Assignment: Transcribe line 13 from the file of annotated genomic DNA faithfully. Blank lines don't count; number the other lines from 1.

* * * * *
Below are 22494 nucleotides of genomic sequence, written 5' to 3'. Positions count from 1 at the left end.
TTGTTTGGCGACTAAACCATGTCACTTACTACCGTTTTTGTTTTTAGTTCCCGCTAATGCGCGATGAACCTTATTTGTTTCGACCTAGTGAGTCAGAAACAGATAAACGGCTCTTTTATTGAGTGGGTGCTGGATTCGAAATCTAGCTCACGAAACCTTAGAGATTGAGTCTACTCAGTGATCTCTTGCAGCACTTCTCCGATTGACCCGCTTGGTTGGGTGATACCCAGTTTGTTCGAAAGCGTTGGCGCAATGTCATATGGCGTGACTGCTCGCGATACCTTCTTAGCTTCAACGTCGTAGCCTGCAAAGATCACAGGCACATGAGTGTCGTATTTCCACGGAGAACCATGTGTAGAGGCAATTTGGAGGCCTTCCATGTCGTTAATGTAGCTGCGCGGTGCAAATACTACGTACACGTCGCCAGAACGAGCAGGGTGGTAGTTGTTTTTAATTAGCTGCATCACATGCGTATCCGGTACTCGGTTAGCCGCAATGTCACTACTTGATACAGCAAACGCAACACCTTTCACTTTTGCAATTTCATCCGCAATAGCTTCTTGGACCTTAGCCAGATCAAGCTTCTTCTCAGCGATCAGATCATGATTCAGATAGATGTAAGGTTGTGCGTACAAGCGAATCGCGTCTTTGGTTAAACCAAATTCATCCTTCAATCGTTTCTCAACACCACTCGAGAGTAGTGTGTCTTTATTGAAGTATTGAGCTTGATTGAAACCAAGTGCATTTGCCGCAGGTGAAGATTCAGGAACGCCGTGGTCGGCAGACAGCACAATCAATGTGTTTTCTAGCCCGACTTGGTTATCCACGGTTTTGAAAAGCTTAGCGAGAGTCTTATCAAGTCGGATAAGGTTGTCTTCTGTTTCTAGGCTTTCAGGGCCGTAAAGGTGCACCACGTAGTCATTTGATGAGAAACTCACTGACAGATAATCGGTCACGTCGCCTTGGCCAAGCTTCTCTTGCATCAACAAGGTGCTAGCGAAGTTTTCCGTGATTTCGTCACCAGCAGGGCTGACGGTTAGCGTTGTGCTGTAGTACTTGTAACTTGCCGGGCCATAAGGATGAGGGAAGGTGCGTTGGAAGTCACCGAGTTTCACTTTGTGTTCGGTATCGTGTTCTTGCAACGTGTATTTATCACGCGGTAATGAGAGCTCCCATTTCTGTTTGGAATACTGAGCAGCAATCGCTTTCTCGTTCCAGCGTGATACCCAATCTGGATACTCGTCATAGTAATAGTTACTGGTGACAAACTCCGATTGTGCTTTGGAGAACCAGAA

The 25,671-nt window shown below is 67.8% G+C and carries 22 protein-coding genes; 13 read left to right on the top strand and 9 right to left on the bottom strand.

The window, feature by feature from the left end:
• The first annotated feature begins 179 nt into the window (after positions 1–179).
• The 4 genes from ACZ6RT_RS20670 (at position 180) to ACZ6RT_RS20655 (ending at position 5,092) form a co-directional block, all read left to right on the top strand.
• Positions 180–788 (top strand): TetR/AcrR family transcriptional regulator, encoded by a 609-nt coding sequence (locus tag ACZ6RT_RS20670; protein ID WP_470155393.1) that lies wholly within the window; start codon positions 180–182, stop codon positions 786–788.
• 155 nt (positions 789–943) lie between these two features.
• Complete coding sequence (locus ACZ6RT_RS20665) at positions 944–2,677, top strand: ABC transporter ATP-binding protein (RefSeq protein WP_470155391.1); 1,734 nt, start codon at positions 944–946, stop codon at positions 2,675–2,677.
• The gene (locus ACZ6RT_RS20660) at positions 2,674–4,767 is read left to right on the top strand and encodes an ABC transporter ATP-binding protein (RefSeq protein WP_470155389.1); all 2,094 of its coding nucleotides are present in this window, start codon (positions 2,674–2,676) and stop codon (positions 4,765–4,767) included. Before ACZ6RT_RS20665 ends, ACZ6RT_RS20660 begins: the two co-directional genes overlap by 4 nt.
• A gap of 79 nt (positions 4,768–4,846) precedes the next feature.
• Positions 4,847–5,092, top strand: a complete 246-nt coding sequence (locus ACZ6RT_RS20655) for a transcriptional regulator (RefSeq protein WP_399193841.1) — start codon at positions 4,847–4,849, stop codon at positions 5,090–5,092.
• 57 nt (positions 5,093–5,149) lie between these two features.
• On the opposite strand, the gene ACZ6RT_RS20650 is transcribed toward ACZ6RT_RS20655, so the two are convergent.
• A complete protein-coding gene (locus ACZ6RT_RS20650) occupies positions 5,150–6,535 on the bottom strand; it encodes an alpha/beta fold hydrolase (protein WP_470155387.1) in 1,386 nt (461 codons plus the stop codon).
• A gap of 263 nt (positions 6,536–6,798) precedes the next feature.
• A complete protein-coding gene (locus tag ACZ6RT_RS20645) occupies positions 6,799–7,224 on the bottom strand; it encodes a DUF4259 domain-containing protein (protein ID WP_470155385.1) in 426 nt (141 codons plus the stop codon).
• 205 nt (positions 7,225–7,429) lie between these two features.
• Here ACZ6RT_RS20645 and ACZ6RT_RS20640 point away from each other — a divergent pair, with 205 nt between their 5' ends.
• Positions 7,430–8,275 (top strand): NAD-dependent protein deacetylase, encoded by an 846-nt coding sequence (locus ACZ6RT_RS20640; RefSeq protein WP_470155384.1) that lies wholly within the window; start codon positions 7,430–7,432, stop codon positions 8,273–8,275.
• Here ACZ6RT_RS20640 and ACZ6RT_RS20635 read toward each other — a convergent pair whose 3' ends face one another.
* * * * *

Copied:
• 57 nt (positions 5,093–5,149) lie between these two features.